Film Reviews

Spider-Man 3 Sam Raimi

Rating - 5/10

There's change brewing in the air, and Spidey is all tangled up.

This could very well be a perfect review opener if it applied to three things: a new director, new bad guys, and the plot itself. Two out of three isn't so bad, but you could have sworn it was three. It's sad to say, but Spider-Man 3, the largest weekend opener in history, is the trilogy's weakest link, all thanks to a bloated plot, too many characters, and an uneven direction by none other than Sam Raimi himself. It also happens to be one of the year's biggest disappointments, especially considering it's following one of the genre's best films. Oh, what a tangled web we weave.

It goes something like this: Peter Parker (Tobey Maguire) and Mary-Jane Watson (Kristen Dunst) are young and in love, but Peter is still on the rocks with childhood friend, Harry Osborn (James Franco), who has recently discovered that his father was the Green Goblin and is thinking of exacting revenge on a certain superhero that might have killed his father. Escaped convict Flint Marko (Thomas Haden Church) who wants nothing more than to cure his sick daughter accidentally finds himself in a molecular testing field that transforms him into Sandman with the ability to dissolve into and build with the element of sand. New hotshot photographer Eddie Brock (Topher Grace) is taking charge of Peter's job at the Daily Bugle while a meteorite carrying a black sembiotes latch on Peter, giving his suit (and himself) dark, brooding powers that Peter can't control.

On paper, this sounds too much for one film to handle and it shows. Plot points become too easily managed and used for convenience (early into the film, Harry is thrown off his glider in an aerial battle and loses his short-term memory and forgetting not only that his father was the Green Goblin but that Peter is even Spider-man) while characters that were so finely written are now used as plot gimmicks to cause tension. Peter and Mary Jane especially do things that are not normal of their characters, the former becoming a wee-too-arrogant, hotheaded superhero and the latter an emotional wreck that acts too quickly on impulse. These characters so smart and reserved in the past two entries are merely plot contrivances here, toying with the heartstrings of easily wooed audience members.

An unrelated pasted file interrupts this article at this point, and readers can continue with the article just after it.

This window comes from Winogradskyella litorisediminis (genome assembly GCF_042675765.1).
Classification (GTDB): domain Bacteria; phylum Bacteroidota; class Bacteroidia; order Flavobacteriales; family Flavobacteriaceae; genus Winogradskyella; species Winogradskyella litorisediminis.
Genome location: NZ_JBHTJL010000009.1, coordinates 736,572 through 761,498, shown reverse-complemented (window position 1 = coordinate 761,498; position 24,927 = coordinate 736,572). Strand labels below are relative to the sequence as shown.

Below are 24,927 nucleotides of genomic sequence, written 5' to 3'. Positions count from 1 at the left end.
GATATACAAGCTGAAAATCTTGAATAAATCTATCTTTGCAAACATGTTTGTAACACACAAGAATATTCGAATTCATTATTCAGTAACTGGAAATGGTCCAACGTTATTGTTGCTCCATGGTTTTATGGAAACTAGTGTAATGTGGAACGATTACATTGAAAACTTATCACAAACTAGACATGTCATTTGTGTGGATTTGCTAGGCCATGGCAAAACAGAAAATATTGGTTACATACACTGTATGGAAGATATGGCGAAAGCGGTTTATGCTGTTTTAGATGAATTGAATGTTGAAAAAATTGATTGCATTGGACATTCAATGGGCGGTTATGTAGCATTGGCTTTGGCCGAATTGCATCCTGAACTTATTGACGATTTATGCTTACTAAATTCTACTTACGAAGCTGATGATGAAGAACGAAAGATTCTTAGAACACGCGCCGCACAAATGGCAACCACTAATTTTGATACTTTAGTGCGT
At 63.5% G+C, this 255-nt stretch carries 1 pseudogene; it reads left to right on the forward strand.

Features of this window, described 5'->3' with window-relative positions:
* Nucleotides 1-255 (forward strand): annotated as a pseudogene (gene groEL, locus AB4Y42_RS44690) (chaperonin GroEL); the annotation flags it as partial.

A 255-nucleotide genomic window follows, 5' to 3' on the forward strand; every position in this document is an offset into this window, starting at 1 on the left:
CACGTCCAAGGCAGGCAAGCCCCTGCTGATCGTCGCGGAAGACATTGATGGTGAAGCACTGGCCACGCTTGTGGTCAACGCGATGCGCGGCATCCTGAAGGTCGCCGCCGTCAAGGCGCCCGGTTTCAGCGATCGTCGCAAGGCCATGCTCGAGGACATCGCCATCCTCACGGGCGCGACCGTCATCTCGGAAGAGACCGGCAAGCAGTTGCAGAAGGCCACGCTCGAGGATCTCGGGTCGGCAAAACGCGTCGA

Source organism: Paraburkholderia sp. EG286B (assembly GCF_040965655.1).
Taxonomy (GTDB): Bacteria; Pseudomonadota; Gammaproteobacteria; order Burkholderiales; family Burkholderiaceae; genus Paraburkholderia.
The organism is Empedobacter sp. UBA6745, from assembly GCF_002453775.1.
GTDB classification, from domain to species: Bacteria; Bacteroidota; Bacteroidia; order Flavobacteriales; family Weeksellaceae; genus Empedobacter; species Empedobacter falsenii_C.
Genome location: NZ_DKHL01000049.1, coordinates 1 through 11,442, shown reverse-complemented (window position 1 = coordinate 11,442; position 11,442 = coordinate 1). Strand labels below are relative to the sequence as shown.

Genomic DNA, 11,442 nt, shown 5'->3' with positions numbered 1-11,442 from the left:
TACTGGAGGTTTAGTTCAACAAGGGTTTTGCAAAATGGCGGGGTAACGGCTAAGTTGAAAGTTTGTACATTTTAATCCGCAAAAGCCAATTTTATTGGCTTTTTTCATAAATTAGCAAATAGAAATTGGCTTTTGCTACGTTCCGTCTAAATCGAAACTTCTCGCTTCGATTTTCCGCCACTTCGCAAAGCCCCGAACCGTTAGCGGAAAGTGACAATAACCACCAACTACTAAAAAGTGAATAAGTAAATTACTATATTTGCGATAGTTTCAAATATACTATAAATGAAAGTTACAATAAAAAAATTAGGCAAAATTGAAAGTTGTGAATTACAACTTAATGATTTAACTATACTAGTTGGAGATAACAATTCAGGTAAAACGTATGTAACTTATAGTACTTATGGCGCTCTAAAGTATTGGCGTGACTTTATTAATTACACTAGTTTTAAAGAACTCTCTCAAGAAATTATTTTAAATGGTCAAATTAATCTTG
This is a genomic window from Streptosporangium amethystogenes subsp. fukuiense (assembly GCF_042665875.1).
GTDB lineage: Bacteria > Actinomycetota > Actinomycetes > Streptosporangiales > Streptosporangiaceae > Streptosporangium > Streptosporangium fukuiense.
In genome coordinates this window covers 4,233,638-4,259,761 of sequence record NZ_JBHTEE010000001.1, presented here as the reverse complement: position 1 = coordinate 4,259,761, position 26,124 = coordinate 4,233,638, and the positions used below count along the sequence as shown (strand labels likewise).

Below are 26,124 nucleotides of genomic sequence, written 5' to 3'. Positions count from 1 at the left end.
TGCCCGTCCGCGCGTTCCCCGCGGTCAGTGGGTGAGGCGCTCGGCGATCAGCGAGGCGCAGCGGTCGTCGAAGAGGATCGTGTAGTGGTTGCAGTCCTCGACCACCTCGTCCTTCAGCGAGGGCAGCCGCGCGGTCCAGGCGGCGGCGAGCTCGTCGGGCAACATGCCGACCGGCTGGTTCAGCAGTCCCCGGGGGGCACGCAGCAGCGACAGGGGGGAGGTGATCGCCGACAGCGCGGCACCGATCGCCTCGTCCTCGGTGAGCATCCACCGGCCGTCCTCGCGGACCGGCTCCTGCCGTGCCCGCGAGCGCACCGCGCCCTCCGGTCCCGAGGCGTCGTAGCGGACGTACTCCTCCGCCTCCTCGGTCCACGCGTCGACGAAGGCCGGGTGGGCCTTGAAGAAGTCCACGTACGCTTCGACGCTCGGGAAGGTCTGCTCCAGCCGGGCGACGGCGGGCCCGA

It doesn't help that Raimi has finally crossed the line into schmaltzy, one-liner territory, making every emotion another chance for the actors to mug the screen. Maguire is over-the-top as the bad-boy Peter Parker (especially in an excruciatingly unfunny Saturday Night Fever montage) while Franco doesn't realize that having short-term memory loss doesn't make you five. Grace and Dunst come out for better, but Grace can't pull off menacing once he becomes the threatening Venom. Dunst sells every false line her character is given and is the only one who cries like she means it (even though Maguire gets to do it at least five times). Church gives the most multi-layered performance and one wishes more time were spent on this CGI spectacle and his back-story.

Raimi can't juggle all these colliding subplots (and I haven't even mentioned Bryce Dallas Howard's completely unnecessary Gwen Stacy character who comes in just as fast as she leaves as a possible love interest). In the end, the overstuffed plot leave a most curious unsatisfied feeling while even the effects (courtesy of one of the most expensive budgets in film history) seem out of place. The Green Goblin's flight seems cut-and-paste while Spider-Man's swinging looks stiff. Only the Sandman looks completely believable and awe-inspiring, while Venom is a menace to behold, even if Grace's stature is too small to be believable.

But I digress; Spider-man 3 isn't that bad. It's just painfully mediocre, save for a beautifully low-key ending that serves the characters just the ending they deserve. There's no need to go onto a Spider-Man 4 from here, but judging by the sales, they probably will. If they do, they'd best follow Spider-Man 2's example and keep it simple. With such simplicity came a more focused script, and there in lies the film's multifaceted eccentricities.

And at least that was fun to watch.